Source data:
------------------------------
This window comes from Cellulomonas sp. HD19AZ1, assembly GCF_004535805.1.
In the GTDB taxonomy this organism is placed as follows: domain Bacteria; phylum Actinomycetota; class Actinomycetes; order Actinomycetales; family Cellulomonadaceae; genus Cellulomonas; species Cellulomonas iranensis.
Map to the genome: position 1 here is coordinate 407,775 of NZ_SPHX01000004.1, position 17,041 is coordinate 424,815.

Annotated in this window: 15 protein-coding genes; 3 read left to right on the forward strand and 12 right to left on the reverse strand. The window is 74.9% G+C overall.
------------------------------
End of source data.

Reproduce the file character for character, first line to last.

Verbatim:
This window comes from Cellulomonas sp. HD19AZ1, assembly GCF_004535805.1.
In the GTDB taxonomy this organism is placed as follows: domain Bacteria; phylum Actinomycetota; class Actinomycetes; order Actinomycetales; family Cellulomonadaceae; genus Cellulomonas; species Cellulomonas iranensis.
Map to the genome: position 1 here is coordinate 407,775 of NZ_SPHX01000004.1, position 17,041 is coordinate 424,815.

Annotated in this window: 15 protein-coding genes; 3 read left to right on the forward strand and 12 right to left on the reverse strand. The window is 74.9% G+C overall.